How and When to Eat Your Veggies

Choose a good lineup of vegetables, then follow these five tips:

1. Consume vegetables little by little throughout the day. If you save up your carb allowance for a giant veggie splurge, it might produce a surge in your blood sugar.

2. When you eat higher-carb vegetables, such as yams or winter squash, do so along with proteins and fats. They will slow the passage of carbs through your digestive system and minimize their impact on your blood sugar.

3. Look for recipes in which a variety of vegetables are included with meat, fish or fowl as part of a complete entr6e, such as stews and dishes based on Asian cuisine.

4. Don't drink your vegetables. Juicing removes the fiber, which has the double merit of helping you feel full and maintaining a healthy digestive system. Juices also concentrate the sugars from vegetables, increasing the risk that they'll spike your blood sugar.

5. Cook carefully. Vegetables are usually most nutritious when crisp-not overcooked. An exception to this recommendation and to #4, above, is the tomato; its cancer-fighting chemical lycopene becomes more bioavailable when heat breaks down the tomato's cell walls or even when it is served as juice.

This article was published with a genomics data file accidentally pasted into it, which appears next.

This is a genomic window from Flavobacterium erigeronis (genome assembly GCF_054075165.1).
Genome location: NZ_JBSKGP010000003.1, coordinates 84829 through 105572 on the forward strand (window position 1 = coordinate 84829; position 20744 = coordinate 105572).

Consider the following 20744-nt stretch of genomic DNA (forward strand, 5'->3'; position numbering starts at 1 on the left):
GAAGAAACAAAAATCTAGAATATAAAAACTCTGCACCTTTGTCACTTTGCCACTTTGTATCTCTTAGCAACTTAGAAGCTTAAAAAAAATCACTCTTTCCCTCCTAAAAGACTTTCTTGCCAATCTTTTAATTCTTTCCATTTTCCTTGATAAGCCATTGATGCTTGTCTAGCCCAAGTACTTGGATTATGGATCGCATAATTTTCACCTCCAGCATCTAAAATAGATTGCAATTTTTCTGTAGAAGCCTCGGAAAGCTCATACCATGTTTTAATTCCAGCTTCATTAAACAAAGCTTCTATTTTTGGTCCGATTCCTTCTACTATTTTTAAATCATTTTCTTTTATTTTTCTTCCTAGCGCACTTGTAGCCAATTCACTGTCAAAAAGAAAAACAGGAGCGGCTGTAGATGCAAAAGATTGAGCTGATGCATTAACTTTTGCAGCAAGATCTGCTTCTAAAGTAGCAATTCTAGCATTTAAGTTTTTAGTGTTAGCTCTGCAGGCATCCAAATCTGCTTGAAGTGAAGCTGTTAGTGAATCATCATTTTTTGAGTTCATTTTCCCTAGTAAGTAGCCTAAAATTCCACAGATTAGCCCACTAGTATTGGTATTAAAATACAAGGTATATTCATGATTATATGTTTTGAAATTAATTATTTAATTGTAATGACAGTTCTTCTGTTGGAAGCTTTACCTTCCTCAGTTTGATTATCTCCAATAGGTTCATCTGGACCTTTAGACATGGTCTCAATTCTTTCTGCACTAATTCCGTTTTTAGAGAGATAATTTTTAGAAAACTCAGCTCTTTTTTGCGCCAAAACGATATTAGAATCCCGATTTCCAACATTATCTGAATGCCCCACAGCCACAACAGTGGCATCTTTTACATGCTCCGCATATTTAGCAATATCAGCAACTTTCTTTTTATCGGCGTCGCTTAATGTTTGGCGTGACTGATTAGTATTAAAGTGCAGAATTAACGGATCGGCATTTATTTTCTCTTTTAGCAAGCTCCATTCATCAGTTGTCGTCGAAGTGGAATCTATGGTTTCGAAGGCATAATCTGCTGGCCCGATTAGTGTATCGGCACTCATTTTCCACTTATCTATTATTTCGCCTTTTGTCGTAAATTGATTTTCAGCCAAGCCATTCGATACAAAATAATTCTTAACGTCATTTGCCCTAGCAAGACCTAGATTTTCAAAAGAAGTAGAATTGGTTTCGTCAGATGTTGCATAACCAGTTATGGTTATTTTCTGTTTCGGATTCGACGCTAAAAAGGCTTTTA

Diabetes 2

Diabetes 2

Diabetes is a disease that affects the way your body uses food. Normally, your body converts sugars, starches and other foods into a form of sugar called glucose. Your body uses glucose for fuel. The cells receive the glucose through the bloodstream. They then use insulin a hormone made by the pancreas to absorb the glucose, convert it into energy, and either use it or store it for later use. Learn more...

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